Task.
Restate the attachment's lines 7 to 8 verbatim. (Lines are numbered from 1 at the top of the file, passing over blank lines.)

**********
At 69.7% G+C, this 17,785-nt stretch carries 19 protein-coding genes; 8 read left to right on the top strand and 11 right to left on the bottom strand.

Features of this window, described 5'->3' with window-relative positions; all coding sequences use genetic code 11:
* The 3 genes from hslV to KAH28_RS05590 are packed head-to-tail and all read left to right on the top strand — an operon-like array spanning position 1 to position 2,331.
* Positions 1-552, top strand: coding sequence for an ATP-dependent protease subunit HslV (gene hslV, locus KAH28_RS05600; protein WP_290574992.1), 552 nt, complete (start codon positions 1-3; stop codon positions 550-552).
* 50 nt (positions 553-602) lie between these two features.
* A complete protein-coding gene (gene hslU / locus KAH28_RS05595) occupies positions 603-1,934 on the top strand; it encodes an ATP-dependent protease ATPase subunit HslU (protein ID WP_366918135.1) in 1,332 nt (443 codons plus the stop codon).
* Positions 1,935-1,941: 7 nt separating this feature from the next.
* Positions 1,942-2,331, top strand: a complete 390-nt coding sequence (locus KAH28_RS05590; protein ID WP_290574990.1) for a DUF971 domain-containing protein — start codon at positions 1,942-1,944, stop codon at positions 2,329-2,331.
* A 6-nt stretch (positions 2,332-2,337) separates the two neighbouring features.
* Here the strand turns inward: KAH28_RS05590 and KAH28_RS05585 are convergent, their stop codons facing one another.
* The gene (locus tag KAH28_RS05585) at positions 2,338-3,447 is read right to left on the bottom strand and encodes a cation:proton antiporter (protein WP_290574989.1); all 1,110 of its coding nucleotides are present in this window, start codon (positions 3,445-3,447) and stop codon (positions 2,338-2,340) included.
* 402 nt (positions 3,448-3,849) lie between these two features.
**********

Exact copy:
* Positions 1,935-1,941: 7 nt separating this feature from the next.
* Positions 1,942-2,331, top strand: a complete 390-nt coding sequence (locus KAH28_RS05590; protein ID WP_290574990.1) for a DUF971 domain-containing protein — start codon at positions 1,942-1,944, stop codon at positions 2,329-2,331.